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Perimeter drain maintenance can go far to prevent basement flooding: expert

01/24/2014 09:00 EST | Updated 03/26/2014 05:59 EDT
VICTORIA - Waking up to the sound of rushing water in the house can be pretty unnerving. For Madeleine Bragg and her husband Mike, they faced a flooded basement.

"Mike gets up at 5 a.m. to go to work and he heard this sound like a waterfall. He opened the door to the stairs and it was a waterfall going into our basement," says Madeleine.

The couple had been in the process of finishing the basement of their Fernie, B.C., home, including digging out and waterproofing the entire foundation in hopes of including a third bedroom, TV room, workspace and storage in the future.

"In the past three years, we've had some minor weeping here and there through the concrete, but this year it kept snowing, like 20 centimetres, and then raining on top of it," she says.

"When it rains on top of snow it turns into ice and then it runs down the ice into our back walkway, and then under the back door, down the stairs and into the basement."

The couple had installed a sump pump to aid with any potential water buildup from the perimeter drains and ground saturation, but due to the amount of water the pump couldn't keep up.

According to Geoffrey Styba, owner of Victoria's Raintek who deals with drainage inspections, cleaning, repair and replacement, perimeter drain maintenance is one of the most important things a homeowner can do to prevent basement flooding.

"It all boils down to perimeter drain tile maintenance," says Styba. "The main thing is they are out of sight and out of mind, so a lot of homeowners don't recognize them until they do have a problem, and a lot of times when people call us with a flooded basement they have no idea what has happened."

In cases where basement flooding may have been caused by prolonged rainstorms, Styba says the first thing he tells homeowners to do when they see flooding is to disconnect their downspouts feeding into the perimeter drain tiles and divert all the water coming off the roof away from their house.

"When somebody's basement floods that is the worst-case scenario. It can only get better from there," he says.

Styba says a common mistake homeowners make when trying to dry their space following leakage or a flood is applying heat.

"That's not the best idea because if you put heat against something moist in a humid environment, it will start to grow mould on it," he says. "To start drying things out the best things to do is dehumidify and increase air circulation."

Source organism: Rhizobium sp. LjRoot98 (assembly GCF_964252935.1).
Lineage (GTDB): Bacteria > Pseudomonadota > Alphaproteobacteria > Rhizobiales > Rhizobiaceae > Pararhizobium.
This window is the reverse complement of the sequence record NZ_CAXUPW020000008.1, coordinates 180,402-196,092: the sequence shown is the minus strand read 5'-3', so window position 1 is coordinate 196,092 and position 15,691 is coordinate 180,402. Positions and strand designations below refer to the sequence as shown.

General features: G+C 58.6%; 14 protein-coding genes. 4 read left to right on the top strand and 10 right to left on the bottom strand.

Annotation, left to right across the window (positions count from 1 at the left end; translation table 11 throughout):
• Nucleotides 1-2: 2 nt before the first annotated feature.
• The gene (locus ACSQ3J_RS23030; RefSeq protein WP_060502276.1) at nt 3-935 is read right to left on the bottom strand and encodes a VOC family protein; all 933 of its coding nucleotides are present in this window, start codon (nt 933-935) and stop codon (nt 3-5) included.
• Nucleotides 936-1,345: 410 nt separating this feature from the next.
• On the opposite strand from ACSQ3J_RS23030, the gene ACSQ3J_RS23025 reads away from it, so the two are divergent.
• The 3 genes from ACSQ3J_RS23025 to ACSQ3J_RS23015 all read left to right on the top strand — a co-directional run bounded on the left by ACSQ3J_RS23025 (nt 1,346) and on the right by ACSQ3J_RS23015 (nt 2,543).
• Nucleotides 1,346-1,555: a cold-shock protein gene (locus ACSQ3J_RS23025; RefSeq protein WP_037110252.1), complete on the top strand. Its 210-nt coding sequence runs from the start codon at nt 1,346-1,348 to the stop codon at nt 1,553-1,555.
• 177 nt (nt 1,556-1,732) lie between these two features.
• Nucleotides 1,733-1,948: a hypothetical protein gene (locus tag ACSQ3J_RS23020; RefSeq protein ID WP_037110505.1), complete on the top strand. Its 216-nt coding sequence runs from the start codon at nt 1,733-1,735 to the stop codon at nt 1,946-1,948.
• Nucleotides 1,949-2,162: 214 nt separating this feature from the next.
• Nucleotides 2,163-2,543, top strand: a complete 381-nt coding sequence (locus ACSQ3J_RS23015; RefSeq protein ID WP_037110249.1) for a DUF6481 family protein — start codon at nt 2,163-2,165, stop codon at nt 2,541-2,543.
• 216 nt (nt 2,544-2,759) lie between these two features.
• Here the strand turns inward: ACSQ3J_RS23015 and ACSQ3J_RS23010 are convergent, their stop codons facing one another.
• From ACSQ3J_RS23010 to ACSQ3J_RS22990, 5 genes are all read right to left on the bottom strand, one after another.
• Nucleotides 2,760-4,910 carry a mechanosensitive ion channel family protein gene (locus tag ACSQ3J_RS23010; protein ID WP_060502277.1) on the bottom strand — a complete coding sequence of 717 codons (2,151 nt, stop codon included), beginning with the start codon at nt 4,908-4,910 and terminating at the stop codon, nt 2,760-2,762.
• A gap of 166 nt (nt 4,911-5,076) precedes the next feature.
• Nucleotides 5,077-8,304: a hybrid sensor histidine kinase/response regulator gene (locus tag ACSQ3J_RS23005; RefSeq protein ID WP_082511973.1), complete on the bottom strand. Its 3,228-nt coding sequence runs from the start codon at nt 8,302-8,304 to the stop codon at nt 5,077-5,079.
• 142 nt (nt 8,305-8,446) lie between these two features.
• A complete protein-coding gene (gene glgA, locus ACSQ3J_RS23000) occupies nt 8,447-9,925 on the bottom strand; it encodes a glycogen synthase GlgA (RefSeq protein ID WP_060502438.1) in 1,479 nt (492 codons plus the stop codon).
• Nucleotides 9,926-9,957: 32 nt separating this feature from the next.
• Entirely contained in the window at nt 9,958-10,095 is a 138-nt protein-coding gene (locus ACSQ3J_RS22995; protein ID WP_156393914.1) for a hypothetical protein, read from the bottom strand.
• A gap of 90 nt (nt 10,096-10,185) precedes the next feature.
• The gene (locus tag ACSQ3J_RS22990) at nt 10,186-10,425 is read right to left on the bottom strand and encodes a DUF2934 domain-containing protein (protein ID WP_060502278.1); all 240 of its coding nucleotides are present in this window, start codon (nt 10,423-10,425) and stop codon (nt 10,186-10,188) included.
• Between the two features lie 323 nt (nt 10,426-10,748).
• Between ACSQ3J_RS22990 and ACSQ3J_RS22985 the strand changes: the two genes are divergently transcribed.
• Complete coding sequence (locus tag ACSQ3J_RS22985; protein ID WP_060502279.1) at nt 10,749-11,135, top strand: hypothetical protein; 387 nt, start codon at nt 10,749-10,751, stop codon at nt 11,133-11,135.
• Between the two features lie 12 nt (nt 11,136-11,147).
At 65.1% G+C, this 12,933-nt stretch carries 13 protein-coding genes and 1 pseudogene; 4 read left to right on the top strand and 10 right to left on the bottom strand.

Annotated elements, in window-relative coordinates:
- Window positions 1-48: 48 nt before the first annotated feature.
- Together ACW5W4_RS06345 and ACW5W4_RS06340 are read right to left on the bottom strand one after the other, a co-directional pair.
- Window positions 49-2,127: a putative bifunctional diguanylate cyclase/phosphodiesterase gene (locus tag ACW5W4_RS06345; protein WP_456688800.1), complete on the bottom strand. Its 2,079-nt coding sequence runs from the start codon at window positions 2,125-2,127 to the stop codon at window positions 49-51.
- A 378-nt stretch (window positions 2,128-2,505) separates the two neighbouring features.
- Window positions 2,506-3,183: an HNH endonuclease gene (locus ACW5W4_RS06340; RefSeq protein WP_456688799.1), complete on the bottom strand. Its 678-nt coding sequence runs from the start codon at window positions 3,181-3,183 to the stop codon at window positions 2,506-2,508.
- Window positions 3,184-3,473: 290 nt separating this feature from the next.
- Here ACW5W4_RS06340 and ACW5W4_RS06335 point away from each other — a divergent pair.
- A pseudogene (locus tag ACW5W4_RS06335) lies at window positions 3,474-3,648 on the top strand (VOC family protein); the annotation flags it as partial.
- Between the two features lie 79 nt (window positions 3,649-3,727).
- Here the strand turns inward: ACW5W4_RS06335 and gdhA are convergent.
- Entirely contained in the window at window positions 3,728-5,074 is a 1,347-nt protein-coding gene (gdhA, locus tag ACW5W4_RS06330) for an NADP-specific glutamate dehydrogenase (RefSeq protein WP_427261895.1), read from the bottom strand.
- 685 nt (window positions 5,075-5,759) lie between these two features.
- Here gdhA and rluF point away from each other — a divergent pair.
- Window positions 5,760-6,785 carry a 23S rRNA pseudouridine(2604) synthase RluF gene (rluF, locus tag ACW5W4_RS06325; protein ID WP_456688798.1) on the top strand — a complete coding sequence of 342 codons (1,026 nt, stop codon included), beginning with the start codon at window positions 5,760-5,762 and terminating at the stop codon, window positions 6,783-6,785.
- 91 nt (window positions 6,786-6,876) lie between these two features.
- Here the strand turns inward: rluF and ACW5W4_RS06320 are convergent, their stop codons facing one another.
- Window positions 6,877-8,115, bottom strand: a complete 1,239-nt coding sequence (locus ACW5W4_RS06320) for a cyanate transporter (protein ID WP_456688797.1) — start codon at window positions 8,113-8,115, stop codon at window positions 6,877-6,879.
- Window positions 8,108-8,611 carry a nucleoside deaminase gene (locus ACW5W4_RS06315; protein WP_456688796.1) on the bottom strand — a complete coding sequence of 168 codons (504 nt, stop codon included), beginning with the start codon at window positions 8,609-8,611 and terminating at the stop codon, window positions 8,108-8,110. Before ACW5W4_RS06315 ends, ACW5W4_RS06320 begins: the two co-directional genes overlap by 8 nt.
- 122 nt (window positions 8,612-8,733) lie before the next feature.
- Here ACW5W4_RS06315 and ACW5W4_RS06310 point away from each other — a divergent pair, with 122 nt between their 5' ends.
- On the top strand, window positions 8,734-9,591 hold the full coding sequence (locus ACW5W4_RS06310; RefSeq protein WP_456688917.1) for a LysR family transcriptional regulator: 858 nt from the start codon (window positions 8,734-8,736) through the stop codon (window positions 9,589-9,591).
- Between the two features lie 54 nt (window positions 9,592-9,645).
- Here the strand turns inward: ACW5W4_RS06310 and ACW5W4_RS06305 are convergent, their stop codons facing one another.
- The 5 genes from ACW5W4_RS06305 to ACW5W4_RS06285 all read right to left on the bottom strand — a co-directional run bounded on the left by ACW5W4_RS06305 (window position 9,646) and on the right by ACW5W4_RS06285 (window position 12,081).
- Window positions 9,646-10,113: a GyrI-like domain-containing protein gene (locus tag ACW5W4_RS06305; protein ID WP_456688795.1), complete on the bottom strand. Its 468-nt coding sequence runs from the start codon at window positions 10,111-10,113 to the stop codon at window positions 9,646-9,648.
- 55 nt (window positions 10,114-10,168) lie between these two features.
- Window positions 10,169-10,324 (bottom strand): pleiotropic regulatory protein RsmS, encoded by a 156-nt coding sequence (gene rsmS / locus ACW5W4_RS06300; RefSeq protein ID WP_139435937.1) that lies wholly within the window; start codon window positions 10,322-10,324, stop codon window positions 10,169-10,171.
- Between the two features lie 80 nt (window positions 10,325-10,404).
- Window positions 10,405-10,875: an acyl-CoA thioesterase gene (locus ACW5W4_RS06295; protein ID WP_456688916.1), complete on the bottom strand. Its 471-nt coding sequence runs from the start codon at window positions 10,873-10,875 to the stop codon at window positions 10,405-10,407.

While the destruction of a basement caused by flooding is devastating for homeowners, the cost to restore their home can also be upsetting. Even though insurance can cover some of the damage, Leonard Sharman, senior media relations adviser for The Co-operators, says a lot of homeowners don't know what is covered by their policy.

"When you talk about flooded basements, if it is an overland flood like we saw in Calgary, generally if water is all over the ground, is coming through windows and doors, that is not covered by any policy in Canada," says Sharman.

"What is typically covered, and often you have to buy this as an endorsement to your policy, is what we call sewer backup."

Sewer backup includes any water that comes into the home through pipes into the interior of the home.

Sharman says many insurance companies like The Co-operators encourage homeowners to install sump pumps and a backwater prevention valve to help reduce the possibility of sewer backup.

"It used to be that fires were the most expensive thing home insurance covered, and over the last 10 years or so what we call water damage for the first time ever is becoming the most expensive for insurance companies," he says.

"Back then you may have had a couple buckets and a bag of hockey gear down there, but these days we often see hundreds of thousands of dollars of finished basements."

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